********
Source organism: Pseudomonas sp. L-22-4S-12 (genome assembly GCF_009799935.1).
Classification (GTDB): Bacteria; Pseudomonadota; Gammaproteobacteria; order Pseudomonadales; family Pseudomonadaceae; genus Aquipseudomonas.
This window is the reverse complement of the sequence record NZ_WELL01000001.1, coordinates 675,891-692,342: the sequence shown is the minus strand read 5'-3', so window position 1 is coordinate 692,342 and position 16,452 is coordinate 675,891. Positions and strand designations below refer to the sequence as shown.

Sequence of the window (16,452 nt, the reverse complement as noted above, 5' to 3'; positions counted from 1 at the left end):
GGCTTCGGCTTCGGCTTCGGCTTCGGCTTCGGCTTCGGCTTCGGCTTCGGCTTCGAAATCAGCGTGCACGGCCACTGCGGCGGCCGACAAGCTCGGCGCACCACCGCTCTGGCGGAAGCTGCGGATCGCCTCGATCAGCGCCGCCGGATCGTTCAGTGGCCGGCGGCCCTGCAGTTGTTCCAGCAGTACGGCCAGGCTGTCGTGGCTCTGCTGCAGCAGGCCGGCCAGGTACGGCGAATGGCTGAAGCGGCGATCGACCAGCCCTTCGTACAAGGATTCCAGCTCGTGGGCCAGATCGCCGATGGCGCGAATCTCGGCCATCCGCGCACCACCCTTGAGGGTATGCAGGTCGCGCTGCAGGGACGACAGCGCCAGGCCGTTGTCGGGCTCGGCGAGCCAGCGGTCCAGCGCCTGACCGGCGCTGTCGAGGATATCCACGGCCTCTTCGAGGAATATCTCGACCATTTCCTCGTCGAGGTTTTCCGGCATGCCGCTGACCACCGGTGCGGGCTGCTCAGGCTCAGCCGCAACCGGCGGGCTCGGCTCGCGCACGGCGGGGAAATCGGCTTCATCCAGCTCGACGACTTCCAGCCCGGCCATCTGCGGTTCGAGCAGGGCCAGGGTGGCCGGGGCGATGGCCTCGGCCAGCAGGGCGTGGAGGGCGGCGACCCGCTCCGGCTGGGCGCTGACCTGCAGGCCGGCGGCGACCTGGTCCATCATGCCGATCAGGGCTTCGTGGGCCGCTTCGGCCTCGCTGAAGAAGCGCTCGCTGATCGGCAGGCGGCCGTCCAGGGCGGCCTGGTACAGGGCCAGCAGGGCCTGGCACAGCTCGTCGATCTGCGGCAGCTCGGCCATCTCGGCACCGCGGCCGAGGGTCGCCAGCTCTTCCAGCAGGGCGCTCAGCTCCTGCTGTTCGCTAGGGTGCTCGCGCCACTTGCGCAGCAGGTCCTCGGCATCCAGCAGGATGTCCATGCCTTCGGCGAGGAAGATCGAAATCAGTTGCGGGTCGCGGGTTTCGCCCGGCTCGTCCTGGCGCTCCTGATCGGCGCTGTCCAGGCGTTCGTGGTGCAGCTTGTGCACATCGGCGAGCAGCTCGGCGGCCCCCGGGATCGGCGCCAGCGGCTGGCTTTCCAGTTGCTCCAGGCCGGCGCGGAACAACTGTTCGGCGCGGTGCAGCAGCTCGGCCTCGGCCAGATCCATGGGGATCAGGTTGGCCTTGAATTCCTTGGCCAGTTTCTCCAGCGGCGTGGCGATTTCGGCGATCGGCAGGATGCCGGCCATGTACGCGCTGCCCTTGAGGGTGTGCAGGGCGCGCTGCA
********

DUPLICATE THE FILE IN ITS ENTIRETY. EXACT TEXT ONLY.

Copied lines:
Source organism: Pseudomonas sp. L-22-4S-12 (genome assembly GCF_009799935.1).
Classification (GTDB): Bacteria; Pseudomonadota; Gammaproteobacteria; order Pseudomonadales; family Pseudomonadaceae; genus Aquipseudomonas.
This window is the reverse complement of the sequence record NZ_WELL01000001.1, coordinates 675,891-692,342: the sequence shown is the minus strand read 5'-3', so window position 1 is coordinate 692,342 and position 16,452 is coordinate 675,891. Positions and strand designations below refer to the sequence as shown.

Sequence of the window (16,452 nt, the reverse complement as noted above, 5' to 3'; positions counted from 1 at the left end):
GGCTTCGGCTTCGGCTTCGGCTTCGGCTTCGGCTTCGGCTTCGGCTTCGGCTTCGAAATCAGCGTGCACGGCCACTGCGGCGGCCGACAAGCTCGGCGCACCACCGCTCTGGCGGAAGCTGCGGATCGCCTCGATCAGCGCCGCCGGATCGTTCAGTGGCCGGCGGCCCTGCAGTTGTTCCAGCAGTACGGCCAGGCTGTCGTGGCTCTGCTGCAGCAGGCCGGCCAGGTACGGCGAATGGCTGAAGCGGCGATCGACCAGCCCTTCGTACAAGGATTCCAGCTCGTGGGCCAGATCGCCGATGGCGCGAATCTCGGCCATCCGCGCACCACCCTTGAGGGTATGCAGGTCGCGCTGCAGGGACGACAGCGCCAGGCCGTTGTCGGGCTCGGCGAGCCAGCGGTCCAGCGCCTGACCGGCGCTGTCGAGGATATCCACGGCCTCTTCGAGGAATATCTCGACCATTTCCTCGTCGAGGTTTTCCGGCATGCCGCTGACCACCGGTGCGGGCTGCTCAGGCTCAGCCGCAACCGGCGGGCTCGGCTCGCGCACGGCGGGGAAATCGGCTTCATCCAGCTCGACGACTTCCAGCCCGGCCATCTGCGGTTCGAGCAGGGCCAGGGTGGCCGGGGCGATGGCCTCGGCCAGCAGGGCGTGGAGGGCGGCGACCCGCTCCGGCTGGGCGCTGACCTGCAGGCCGGCGGCGACCTGGTCCATCATGCCGATCAGGGCTTCGTGGGCCGCTTCGGCCTCGCTGAAGAAGCGCTCGCTGATCGGCAGGCGGCCGTCCAGGGCGGCCTGGTACAGGGCCAGCAGGGCCTGGCACAGCTCGTCGATCTGCGGCAGCTCGGCCATCTCGGCACCGCGGCCGAGGGTCGCCAGCTCTTCCAGCAGGGCGCTCAGCTCCTGCTGTTCGCTAGGGTGCTCGCGCCACTTGCGCAGCAGGTCCTCGGCATCCAGCAGGATGTCCATGCCTTCGGCGAGGAAGATCGAAATCAGTTGCGGGTCGCGGGTTTCGCCCGGCTCGTCCTGGCGCTCCTGATCGGCGCTGTCCAGGCGTTCGTGGTGCAGCTTGTGCACATCGGCGAGCAGCTCGGCGGCCCCCGGGATCGGCGCCAGCGGCTGGCTTTCCAGTTGCTCCAGGCCGGCGCGGAACAACTGTTCGGCGCGGTGCAGCAGCTCGGCCTCGGCCAGATCCATGGGGATCAGGTTGGCCTTGAATTCCTTGGCCAGTTTCTCCAGCGGCGTGGCGATTTCGGCGATCGGCAGGATGCCGGCCATGTACGCGCTGCCCTTGAGGGTGTGCAGGGCGCGCTGCA